Duerden’s: From $2M to $20M in 8 Years

Duerden’s reassessed every aspect of its showroom to improve the customer experience.

“There’s nothing we did that you couldn’t do.” —  Todd Hall

By Andy Kriege, YSN

Most people would think that to grow a business tenfold would take three generations and an influx of outside capital. Duerden’s Appliance & Mattress in Bountiful, Utah, proved you don’t need either.

What it did take will surprise you. The formula the company used to achieve this explosive growth can be boiled down into simple changes that every dealer can begin making today.

When owner Todd Hall purchased the business in 2013 it had been chugging along for over 50 years. The store wasn’t struggling, but it wasn’t growing either. The transformation that ensued over the next eight years began with a methodical process of identifying ways that could make the business better and more appealing. The simple question Hall posited was this: What would one have to do to make the store a destination that’s worth driving past dozens of box stores to go to?

YSN recently caught up with Hall, who generously shared his time and a bit of the secret sauce for success that has served Duerden’s so well.

Todd Hall and his wife Sheri are enjoying the sweet success of a growing business.

“I knew if we continued to run this business the way it had been for 50 years it wasn’t going to take us where we wanted to go,” he said. “From day one we made a conscious decision to improve upon every single thing we could. We started small: we straightened out the water filters, replaced the handwritten signs with printed ones, and cleaned the entire place top to bottom. I would actually have guys stand on ladders and survey the place to spot anything that could make us look better.”

The showroom began to look a little more attractive each day and soon became that destination worth driving past all those other stores to get to.

Next, Hall and his team simply began asking customers what they wanted, and later put the same question to suppliers, designers, and other stakeholders. Even when they declined to do business, Hall considered it an important learning opportunity. “If people tell you that they are happy with your competition, don’t get defensive but rather agree with them and ask what it is that they do for you that you value so much. Not only will you learn a ton, but you will also make a connection with that person and will likely be the one who gets a call if your competitor has a hick-up.”

The important takeaway, he said, is that “There is not one thing I have done that any business couldn’t do. I realize my market is different, but the principles are not.” What matters, he stressed, is knowing who your customers are and figuring out what they want.

“You need to be the best dealer in your area providing what it is that your market needs. You may need to be the best bi-lingual, scratch-and-dent financing dealer, or one that offers more to your existing customers, like selling them their cell phone plans, TV service, or maybe even their living room furniture.”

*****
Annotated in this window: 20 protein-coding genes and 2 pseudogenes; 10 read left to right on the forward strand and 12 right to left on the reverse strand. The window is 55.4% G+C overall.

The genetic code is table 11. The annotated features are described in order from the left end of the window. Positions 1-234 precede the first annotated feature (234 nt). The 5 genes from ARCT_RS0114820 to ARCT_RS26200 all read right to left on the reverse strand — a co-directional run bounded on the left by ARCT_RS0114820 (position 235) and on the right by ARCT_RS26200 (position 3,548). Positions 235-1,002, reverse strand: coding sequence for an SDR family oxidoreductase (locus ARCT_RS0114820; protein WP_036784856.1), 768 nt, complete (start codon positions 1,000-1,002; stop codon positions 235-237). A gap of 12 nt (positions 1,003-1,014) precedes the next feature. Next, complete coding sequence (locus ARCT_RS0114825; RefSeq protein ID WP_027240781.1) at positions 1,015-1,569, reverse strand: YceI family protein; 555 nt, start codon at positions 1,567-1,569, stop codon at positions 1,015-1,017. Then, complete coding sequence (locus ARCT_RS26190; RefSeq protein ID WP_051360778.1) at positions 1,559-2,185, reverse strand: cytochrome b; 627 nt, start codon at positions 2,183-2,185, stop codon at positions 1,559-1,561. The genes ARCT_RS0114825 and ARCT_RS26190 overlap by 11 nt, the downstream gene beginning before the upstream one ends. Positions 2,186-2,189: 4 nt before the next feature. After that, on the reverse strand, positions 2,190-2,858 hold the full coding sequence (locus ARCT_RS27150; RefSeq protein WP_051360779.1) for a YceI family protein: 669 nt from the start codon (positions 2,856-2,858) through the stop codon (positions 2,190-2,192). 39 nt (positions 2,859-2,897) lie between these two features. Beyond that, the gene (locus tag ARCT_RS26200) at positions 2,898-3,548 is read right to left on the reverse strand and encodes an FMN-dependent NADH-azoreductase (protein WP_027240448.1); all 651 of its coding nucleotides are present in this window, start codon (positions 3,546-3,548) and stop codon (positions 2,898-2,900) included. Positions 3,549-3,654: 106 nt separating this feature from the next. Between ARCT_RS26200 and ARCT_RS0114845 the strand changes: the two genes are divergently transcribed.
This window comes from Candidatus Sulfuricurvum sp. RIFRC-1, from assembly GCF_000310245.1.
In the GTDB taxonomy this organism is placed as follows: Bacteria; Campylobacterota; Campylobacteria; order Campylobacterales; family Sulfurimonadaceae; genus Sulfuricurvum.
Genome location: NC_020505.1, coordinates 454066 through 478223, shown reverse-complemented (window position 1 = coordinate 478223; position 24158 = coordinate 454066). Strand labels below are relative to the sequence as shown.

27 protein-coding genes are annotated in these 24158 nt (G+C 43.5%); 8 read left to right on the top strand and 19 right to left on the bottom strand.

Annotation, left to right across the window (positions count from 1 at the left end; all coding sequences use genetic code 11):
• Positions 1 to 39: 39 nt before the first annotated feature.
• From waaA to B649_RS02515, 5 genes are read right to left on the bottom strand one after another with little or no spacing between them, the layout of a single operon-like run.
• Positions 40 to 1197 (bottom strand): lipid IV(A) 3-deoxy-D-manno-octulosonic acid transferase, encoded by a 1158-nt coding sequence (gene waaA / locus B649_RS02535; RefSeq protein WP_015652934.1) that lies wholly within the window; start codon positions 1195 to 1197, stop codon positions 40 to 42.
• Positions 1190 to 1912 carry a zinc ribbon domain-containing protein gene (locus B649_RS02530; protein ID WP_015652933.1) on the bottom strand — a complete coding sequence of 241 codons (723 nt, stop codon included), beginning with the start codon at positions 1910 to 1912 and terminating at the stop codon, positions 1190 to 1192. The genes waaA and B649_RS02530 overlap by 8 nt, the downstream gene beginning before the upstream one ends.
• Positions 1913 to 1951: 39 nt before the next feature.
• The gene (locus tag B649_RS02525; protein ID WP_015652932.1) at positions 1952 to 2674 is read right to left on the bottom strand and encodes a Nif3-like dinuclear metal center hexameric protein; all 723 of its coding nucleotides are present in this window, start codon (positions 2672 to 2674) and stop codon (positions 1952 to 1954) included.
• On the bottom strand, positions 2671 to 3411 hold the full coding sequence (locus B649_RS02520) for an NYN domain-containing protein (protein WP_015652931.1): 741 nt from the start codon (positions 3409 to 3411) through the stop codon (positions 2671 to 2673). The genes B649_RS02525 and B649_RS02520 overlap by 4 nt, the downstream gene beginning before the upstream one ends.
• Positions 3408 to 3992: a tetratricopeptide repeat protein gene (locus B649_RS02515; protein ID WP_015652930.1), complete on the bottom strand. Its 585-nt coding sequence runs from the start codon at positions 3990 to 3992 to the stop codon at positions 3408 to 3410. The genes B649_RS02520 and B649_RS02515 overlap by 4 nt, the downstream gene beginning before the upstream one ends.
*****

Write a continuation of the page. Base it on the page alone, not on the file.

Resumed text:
Hall was no stranger to retail when he acquired Duerden’s, having managed both Target and Home Depot stores. Nevertheless, owning and running his own business was all new terrain, and the company took off despite — or possibly due to — his lack of guidance. Indeed, Hall attributes much of his success to not being tethered to a legacy business model whose operating principles had been established a generation or two before.

This Sub-Zero/Wolf vignette is one of several live kitchens where Duerden’s customers can demo product.

“In my case, it turned out to be an advantage that I did not grow up in an appliance store.” He added. “I understood retail and business, and for better or worse I was free to make my own decisions. In a typical legacy business, your grandpa built a store to compete with Sears and your dad built his to compete with Home Depot and Lowe’s. But all of that is in the rear-view mirror now. Your store needs to be equipped to compete in today’s world and to constantly adapt to tomorrow’s.”

Hall can also cite a long list of initiatives that that didn’t work, but he remains adamant about the need to try new things. “Be decisive,” he advised. “I know I’m not always going to be right, but I am OK with that knowing I have the humility to abandon what doesn’t pan out and to move on.”

Hall acknowledged that the hardest practices to walk away from are the methods that used to work but don’t anymore. “These are the type of things that get baked into your DNA and are hard to shake,” he said. “The things that blow up in your face are actually quite easy to scuttle. The key is to be as aggressive about abandoning bad ideas as you are at embracing good ones.”

And by embracing, he means, “We work very hard to point out what is working, and then reinforce the heck out of it to make it stick,” he said.

Hall uses the same approach to land new business. “When we get a new contract we kill ourselves to knock it out of the park, because if we exceed their expectations they will likely give us the next one and the one after that.”

Ultimately, Duerden’s’ success rests upon stacking lots of small wins on top of each other. As Hall said, “If you just get a little better every week, in a few years you can be pretty darn good.”

BrandSource, a unit of YSN publisher AVB Inc., is a nationwide buying group for independent appliance, mattress, furniture and CE dealers.

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